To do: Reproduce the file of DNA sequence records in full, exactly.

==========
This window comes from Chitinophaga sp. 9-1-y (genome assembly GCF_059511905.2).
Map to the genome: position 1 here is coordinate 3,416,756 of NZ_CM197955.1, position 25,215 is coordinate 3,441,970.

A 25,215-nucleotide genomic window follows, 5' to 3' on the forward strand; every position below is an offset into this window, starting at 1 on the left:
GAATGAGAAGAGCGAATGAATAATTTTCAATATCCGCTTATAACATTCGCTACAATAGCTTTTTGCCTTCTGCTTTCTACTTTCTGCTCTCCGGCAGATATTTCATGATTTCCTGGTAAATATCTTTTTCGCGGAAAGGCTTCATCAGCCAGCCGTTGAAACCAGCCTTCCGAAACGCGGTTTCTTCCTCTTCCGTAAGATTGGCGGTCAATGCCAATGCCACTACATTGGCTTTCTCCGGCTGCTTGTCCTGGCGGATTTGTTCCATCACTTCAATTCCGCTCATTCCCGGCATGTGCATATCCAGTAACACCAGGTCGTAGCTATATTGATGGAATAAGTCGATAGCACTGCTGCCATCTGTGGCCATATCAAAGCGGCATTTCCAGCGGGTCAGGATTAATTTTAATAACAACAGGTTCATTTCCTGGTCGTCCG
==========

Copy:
This window comes from Chitinophaga sp. 9-1-y (genome assembly GCF_059511905.2).
Map to the genome: position 1 here is coordinate 3,416,756 of NZ_CM197955.1, position 25,215 is coordinate 3,441,970.

A 25,215-nucleotide genomic window follows, 5' to 3' on the forward strand; every position below is an offset into this window, starting at 1 on the left:
GAATGAGAAGAGCGAATGAATAATTTTCAATATCCGCTTATAACATTCGCTACAATAGCTTTTTGCCTTCTGCTTTCTACTTTCTGCTCTCCGGCAGATATTTCATGATTTCCTGGTAAATATCTTTTTCGCGGAAAGGCTTCATCAGCCAGCCGTTGAAACCAGCCTTCCGAAACGCGGTTTCTTCCTCTTCCGTAAGATTGGCGGTCAATGCCAATGCCACTACATTGGCTTTCTCCGGCTGCTTGTCCTGGCGGATTTGTTCCATCACTTCAATTCCGCTCATTCCCGGCATGTGCATATCCAGTAACACCAGGTCGTAGCTATATTGATGGAATAAGTCGATAGCACTGCTGCCATCTGTGGCCATATCAAAGCGGCATTTCCAGCGGGTCAGGATTAATTTTAATAACAACAGGTTCATTTCCTGGTCGTCCG